Going through quotes for life insurance online, it will be clear to you in minutes that whole life insurance is not the cheapest option. Term insurance has it beaten easily in the price department. You owe it to yourself though, before you dismiss whole life, to take a little time to educate yourself about the differences not only between term and whole life, but between a term policy and all the forms of permanent life insurance. You won’t make the best decision regarding your life insurance needs from one instant whole life insurance quote, because price should only be one of your criteria. If educating yourself about life insurance sounds like a lot of work, fear not: with a good, free guide to the basics of life insurance, you’ll be able to drill down and have a general idea about what makes sense for you and your family in just a few hours.
First of all, you want to have the difference between permanent and term life insurance clear in your mind. Permanent policies have a guaranteed payout, payable either to your beneficiaries when you pass away or to you when you reach a very advanced age, usually 100. They have a so-called cash value amount that normally increases through the life of the policy, that is meant to cover the death benefit payout when you pass away. Now a whole life policy is the simplest form of permanent life insurance: the premiums usually stay the same over the duration of the policy, and the cash value builds based on accruing interest. Other forms of permanent insurance like universal life, variable life, and variable universal life, allow for much greater flexibility in what you are allowed to do with the cash value. With them you a free to put the money into different investments, and/or you may vary the amount of coverage that you need with the policy as your needs change. Be aware of all this when you arrive at the lowest whole life insurance online quote: again, you need to look at a lot more than just price!
With term life, you simply pay a fixed monthly premium over a length of time specified in your policy, usually between 10-30 years. In return, if you pass away during this period, your heirs receive the death benefit payout. However, if you do not pass away during the policy’s term, and this is the key, nothing is paid out. Statistically you are likely to outlive the policy, and this is exactly the reason that term rate quotes are so breathtakingly low. (You can purchase a clause included in the the term policy that allows for a ‘return of premium’ at the end of the life of the policy, but this will increase the premiums, as you would expect.)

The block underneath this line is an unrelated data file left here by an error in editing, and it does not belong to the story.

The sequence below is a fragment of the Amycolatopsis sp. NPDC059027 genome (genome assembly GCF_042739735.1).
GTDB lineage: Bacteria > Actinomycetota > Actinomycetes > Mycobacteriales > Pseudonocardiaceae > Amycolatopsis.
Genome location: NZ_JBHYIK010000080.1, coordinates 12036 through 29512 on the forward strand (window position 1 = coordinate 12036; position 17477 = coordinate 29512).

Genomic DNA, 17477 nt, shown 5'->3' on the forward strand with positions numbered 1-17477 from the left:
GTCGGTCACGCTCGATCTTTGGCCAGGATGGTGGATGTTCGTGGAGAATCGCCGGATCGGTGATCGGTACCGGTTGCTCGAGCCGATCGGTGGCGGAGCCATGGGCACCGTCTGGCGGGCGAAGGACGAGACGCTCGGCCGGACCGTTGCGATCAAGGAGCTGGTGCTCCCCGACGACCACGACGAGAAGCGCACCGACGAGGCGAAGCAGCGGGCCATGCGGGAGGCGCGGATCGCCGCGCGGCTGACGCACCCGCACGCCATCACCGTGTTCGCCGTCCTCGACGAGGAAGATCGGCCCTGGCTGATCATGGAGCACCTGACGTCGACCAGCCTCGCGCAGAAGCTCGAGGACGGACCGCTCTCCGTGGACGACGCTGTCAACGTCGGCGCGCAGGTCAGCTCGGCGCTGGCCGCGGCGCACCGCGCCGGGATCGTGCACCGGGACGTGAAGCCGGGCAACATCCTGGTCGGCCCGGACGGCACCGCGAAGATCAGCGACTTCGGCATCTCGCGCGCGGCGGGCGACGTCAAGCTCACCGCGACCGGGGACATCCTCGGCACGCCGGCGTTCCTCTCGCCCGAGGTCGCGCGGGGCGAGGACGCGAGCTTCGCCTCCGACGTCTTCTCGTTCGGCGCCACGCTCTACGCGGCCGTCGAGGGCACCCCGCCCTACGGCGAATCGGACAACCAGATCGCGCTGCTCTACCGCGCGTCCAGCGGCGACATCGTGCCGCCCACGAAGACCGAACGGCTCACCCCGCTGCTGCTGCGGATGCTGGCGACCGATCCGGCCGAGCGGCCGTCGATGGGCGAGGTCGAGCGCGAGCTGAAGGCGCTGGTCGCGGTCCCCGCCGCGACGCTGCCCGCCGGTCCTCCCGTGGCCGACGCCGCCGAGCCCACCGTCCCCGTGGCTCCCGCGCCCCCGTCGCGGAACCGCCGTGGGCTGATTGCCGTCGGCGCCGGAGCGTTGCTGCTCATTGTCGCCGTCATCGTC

So whole life is more expensive than term, and allows me less flexibility than the other forms of permanent insurance– why would I buy it? Well some people prefer the straightforward nature of the policy, the idea that ‘forced savings’ will leave them better off when they retire, as it is usually possible to borrow against the cash value amount. Also, they will not be left without life insurance at the end of some arbitrary term, and be much more expensive to insure at that time. There are benefits in whole life for some people after all; if there weren’t these policies would no longer exist.
In the end though, for most people, experts advise to get a good term policy and diligently put money into investments geared for the long term. In this way, you don’t pay the often substantial fees that an insurance company will charge you just for maintaining your whole life policy. Basically the investment aspect of whole life policies is rarely worth the higher cost of the premiums, and although you won’t have a defined death benefit payout with a term policy, you will very probably have more than that amount by the end of the policy, if you do save and invest responsibly. Can you see now why there is much more to this picture than a just pulling up a free whole life insurance quote?